“In Texas, judges are selected in partisan elections,” Brown wrote in response to Durbin’s questions submitted after his nomination hearing. “The speech from which that quotation is taken was a political speech to a political audience in the context of a political campaign.”

Brown, who won his seat in the 2018 election with 53.7% of the vote, went on to defend his record on the bench, saying he treats litigants before him fairly.

“Moreover, I have a 17-year record of well-regarded, award-winning judicial service and a well-earned reputation for judging fairly and impartially,” Brown, who was named the 2010 appellate judge of the year by the Texas Association of Civil Trial & Appellate Specialists, wrote. “That record should assure all litigants that, if confirmed, I will be a fair and impartial jurist on the federal bench.”

Brown earned confirmation with a 50-40 vote on Wednesday afternoon.

Similarly drawing opposition stemming from his political campaigns was Jason Pulliam, who will now serve on the U.S. District Court for the Western District of Texas. Pulliam currently works at the San Antonio firm Prichard Young, having served as a justice on the Texas Fourth Court of Appeals and as a judge on the Bexar County Court at Law No. 5.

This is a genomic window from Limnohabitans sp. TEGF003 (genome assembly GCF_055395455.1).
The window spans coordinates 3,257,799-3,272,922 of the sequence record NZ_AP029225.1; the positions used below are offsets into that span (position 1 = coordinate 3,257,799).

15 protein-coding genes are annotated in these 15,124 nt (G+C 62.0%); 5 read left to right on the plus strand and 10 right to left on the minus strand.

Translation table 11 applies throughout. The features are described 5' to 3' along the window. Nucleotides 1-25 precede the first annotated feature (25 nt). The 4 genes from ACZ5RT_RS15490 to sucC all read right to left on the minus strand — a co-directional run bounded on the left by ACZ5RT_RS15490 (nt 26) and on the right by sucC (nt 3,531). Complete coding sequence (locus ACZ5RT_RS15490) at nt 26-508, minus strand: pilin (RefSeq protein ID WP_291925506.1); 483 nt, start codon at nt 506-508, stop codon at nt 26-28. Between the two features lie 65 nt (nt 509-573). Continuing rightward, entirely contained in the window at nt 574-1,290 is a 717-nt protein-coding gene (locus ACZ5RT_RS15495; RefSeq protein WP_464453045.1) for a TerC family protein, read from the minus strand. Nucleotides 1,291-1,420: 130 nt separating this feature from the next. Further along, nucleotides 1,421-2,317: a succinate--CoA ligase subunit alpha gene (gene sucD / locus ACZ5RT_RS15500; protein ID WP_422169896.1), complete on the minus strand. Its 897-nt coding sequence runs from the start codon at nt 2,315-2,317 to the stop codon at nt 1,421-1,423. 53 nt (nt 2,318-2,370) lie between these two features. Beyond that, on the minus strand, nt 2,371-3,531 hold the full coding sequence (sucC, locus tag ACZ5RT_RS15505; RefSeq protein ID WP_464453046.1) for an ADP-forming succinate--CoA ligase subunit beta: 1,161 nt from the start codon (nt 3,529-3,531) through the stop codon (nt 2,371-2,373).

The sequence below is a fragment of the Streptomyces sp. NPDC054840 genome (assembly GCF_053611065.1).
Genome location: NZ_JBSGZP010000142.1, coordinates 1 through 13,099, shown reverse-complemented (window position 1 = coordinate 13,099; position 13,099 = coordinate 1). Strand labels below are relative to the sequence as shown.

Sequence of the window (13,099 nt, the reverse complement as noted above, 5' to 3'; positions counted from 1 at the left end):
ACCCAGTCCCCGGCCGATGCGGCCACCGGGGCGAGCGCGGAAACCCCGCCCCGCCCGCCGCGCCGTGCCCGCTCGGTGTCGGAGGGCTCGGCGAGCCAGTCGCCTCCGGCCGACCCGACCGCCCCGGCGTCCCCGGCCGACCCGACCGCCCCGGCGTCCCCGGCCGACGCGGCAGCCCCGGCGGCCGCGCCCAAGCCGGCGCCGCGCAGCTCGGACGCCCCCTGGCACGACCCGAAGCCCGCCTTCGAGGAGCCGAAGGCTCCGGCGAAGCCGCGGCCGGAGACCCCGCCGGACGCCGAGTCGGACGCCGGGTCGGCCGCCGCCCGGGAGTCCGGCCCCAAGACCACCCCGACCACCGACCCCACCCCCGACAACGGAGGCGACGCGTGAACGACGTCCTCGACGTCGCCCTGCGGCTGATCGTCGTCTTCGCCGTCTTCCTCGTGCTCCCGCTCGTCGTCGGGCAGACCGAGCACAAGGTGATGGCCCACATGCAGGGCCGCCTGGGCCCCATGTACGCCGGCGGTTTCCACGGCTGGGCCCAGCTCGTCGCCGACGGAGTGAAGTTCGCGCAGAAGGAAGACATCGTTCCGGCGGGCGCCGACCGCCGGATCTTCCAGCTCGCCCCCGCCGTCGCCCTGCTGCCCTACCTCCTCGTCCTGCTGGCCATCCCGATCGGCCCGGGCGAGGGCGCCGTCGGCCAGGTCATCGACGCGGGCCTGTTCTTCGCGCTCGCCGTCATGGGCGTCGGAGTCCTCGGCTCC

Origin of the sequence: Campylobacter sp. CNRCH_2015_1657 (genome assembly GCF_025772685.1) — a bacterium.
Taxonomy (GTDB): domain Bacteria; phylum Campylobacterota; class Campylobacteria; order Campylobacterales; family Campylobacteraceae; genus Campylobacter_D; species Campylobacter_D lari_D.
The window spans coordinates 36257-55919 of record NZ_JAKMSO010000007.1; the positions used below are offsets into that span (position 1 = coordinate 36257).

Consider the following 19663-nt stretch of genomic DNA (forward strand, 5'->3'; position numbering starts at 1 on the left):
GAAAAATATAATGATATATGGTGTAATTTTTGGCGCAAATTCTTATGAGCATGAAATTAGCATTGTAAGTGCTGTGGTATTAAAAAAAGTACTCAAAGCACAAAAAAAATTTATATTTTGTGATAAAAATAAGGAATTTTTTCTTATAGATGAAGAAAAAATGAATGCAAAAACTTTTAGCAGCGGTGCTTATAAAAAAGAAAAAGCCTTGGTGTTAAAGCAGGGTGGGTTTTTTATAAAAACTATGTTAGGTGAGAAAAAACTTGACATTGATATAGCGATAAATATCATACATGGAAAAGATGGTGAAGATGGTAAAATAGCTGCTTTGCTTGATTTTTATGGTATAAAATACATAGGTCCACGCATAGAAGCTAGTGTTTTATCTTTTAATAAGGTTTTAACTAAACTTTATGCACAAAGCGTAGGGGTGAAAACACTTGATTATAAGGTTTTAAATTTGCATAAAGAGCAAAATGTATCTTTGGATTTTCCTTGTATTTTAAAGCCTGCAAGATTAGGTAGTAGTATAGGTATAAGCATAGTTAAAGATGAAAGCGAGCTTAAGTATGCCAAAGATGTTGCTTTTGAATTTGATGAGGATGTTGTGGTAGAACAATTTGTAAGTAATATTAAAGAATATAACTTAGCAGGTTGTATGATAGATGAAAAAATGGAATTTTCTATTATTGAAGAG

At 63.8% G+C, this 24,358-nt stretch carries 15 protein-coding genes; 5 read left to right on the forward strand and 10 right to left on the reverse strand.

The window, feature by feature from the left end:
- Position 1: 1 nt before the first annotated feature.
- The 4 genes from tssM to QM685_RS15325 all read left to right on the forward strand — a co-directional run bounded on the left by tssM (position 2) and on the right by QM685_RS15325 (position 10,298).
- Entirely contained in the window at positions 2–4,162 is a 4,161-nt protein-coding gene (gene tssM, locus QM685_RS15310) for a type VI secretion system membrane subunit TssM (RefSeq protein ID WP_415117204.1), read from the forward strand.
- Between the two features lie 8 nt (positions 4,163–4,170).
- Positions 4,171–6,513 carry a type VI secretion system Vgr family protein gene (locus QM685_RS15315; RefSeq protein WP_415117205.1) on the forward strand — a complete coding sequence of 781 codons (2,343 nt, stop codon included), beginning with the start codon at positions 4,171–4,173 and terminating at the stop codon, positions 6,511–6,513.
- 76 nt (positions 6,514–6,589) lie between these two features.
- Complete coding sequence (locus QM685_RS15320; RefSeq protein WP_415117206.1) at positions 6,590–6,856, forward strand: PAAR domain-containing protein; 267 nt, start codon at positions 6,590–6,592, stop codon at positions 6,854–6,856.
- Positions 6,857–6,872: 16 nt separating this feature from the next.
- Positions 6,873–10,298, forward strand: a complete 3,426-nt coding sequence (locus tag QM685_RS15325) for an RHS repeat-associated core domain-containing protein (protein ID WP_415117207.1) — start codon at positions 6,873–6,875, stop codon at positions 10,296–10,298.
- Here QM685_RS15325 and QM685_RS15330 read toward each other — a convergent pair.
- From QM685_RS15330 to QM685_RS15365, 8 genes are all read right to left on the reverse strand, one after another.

Pulliam also served in the Marine Corps as a judge advocate from 2001 to 2004 and as an associate at the Carlson Law Firm in Killeen, Texas.

The primary opposition from Democrats around Pulliam’s nomination was the endorsement he received in 2016 from the Texas Leadership Institute for Public Advocacy. The group gives out endorsements to political candidates in the state, in part rating candidates based on their views on “non-negotiable intrinsic moral evils,” including abortion, euthanasia, and “acceptance of deviant sexual unions as marriage.”

Pulliam did not initially provide senators with a questionnaire from the group, but turned it over shortly after his nomination hearing in June. The questionnaire did not ask about Pulliam’s views on abortion or any of the other “evils” the group lists on its website, but did ask him about his faith.

He declined to answer several questions about his political views that he said would have violated the Texas Code of Judicial Conduct, though he did tell the group that the Republican Party “best represents my views concerning the role of a judge and the manner in which our laws should be interpreted.”